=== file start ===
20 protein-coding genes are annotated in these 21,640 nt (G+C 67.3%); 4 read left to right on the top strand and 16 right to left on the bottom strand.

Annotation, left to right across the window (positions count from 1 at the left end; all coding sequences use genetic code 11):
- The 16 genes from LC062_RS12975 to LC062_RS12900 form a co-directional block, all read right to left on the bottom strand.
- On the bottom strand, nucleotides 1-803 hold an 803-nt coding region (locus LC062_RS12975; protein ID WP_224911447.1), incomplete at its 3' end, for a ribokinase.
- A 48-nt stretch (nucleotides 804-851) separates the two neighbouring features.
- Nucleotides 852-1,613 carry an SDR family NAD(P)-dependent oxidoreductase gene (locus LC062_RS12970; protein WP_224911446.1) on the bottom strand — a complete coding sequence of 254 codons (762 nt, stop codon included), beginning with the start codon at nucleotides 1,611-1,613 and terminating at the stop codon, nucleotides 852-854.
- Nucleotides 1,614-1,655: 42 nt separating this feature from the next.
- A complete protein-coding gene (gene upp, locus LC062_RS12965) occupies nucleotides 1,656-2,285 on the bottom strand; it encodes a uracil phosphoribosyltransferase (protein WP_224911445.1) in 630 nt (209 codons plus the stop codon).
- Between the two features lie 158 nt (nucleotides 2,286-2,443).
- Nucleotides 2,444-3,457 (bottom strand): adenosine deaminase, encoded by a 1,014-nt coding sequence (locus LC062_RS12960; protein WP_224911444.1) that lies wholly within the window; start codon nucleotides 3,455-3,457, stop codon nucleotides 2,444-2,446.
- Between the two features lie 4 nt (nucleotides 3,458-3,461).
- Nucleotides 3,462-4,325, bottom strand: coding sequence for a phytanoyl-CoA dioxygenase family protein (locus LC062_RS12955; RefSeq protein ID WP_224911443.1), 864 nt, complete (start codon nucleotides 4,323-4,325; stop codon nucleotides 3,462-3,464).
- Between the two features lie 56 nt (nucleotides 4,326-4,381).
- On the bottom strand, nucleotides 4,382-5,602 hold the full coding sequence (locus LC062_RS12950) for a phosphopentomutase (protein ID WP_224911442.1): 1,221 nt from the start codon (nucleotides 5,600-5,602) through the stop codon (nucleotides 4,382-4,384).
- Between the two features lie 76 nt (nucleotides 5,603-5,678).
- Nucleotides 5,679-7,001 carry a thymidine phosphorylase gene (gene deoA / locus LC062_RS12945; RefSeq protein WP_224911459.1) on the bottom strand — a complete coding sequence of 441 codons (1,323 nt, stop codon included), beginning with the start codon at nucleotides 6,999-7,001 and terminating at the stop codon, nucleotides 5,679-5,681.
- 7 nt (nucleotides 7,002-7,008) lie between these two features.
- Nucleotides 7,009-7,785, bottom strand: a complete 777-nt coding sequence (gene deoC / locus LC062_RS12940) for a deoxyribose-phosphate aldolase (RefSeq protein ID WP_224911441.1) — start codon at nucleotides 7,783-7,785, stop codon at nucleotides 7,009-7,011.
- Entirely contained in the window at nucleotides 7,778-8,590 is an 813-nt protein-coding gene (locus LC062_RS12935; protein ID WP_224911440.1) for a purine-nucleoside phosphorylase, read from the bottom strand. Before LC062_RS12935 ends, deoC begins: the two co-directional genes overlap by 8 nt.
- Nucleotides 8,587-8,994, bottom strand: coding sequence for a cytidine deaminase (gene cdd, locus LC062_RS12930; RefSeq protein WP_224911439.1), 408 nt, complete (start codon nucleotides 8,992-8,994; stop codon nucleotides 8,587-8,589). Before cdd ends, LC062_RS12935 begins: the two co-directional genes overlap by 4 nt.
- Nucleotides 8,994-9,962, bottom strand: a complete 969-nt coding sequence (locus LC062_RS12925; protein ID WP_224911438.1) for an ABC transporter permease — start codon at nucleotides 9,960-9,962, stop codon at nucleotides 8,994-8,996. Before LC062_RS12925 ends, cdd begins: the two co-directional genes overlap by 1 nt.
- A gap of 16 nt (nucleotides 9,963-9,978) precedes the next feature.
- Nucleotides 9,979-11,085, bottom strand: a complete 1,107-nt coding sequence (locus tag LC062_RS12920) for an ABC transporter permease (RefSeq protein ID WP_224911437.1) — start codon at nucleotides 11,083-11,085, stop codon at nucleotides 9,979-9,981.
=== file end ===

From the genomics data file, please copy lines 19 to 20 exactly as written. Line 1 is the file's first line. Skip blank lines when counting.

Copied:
- Entirely contained in the window at nucleotides 7,778-8,590 is an 813-nt protein-coding gene (locus LC062_RS12935; protein ID WP_224911440.1) for a purine-nucleoside phosphorylase, read from the bottom strand. Before LC062_RS12935 ends, deoC begins: the two co-directional genes overlap by 8 nt.
- Nucleotides 8,587-8,994, bottom strand: coding sequence for a cytidine deaminase (gene cdd, locus LC062_RS12930; RefSeq protein WP_224911439.1), 408 nt, complete (start codon nucleotides 8,992-8,994; stop codon nucleotides 8,587-8,589). Before cdd ends, LC062_RS12935 begins: the two co-directional genes overlap by 4 nt.